The Eight Auspicious Symbols (Ashtamangala in Sanskrit) are a group of lucky symbols that appear on many Buddhist textiles, objects and paintings. Each symbol represents an aspect of Buddhist teaching and when they appear together, their powers are multiplied.
The symbols derive from Indian iconography and have become especially popular in Tibetan Buddhism. The eight symbols are as follows:
- Parasol (chattra) – royalty and spiritual power
- Golden Fishes (suvarnamatsya) – good fortune, fertility and salvation
- Treasure Vase (kalasha) – spiritual and material abundance
- Lotus (padma) – mental and spiritual purity
- Conch Shell (sankha) – the fame of Buddha’s teachings
- Endless Knot (shrivasta) – infinite wisdom of the Buddha
- Victory Banner (dhvaja) – victory of the Buddha’s teachings and wisdom over ignorance
- Wheel (dharmachakra) – the teachings of the Buddha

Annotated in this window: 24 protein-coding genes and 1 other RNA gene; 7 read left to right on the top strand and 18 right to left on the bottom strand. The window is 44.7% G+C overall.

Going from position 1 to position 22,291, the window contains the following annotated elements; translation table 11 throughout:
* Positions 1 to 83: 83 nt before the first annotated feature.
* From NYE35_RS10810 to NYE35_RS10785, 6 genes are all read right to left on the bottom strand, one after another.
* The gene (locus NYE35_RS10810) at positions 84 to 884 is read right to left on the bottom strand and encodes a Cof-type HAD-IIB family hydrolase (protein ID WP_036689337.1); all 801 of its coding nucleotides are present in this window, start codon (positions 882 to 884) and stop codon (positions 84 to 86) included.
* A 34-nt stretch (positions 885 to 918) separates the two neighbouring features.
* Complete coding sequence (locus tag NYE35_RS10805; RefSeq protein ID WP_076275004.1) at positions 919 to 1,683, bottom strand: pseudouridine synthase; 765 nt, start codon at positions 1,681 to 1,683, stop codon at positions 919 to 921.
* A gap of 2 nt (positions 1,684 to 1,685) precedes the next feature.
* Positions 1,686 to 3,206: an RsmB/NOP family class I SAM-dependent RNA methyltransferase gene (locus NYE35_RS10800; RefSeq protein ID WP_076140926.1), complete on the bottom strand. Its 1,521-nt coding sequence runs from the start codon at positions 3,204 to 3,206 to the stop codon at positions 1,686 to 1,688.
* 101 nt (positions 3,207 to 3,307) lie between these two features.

One of the Eight Auspicious Symbols, the conch shell (sankha) symbolizes the fame of the Buddha’s teachings.
The dharma wheel (dharmachakra) symbolizes the teachings of the Buddha, who was said to have “turned the wheel of the dharma.” The wheel is commonly used as a symbol of Buddhism.
One of the Eight Auspicious Symbols, the endless knot (shrivasta) represents the infinite wisdom of the Buddha.
One of the Eight Auspicious Symbols, the golden fishes (suvarnamatsya) represents good fortune, fertility and salvation in Buddhism.
The lotus flower (padma) is rooted in the mud but floats on the water without becoming wet or muddy. Thus in Hinduism, Buddhism and other Indian religions, the lotus represents untouched beauty and non-attachment.
One of the Eight Auspicious Symbols, the parasol (chattra) symbolizes royalty and spiritual power in Buddhism.
One of the Eight Auspicious Symbols of Buddhism, the treasure vase (kalasha) symbolizes spiritual and material wealth, abundance, and good fortune.
One of the Eight Auspicious Symbols, the victory banner (dhvaja) represents the victory of the Buddha’s teachings and of wisdom over ignorance.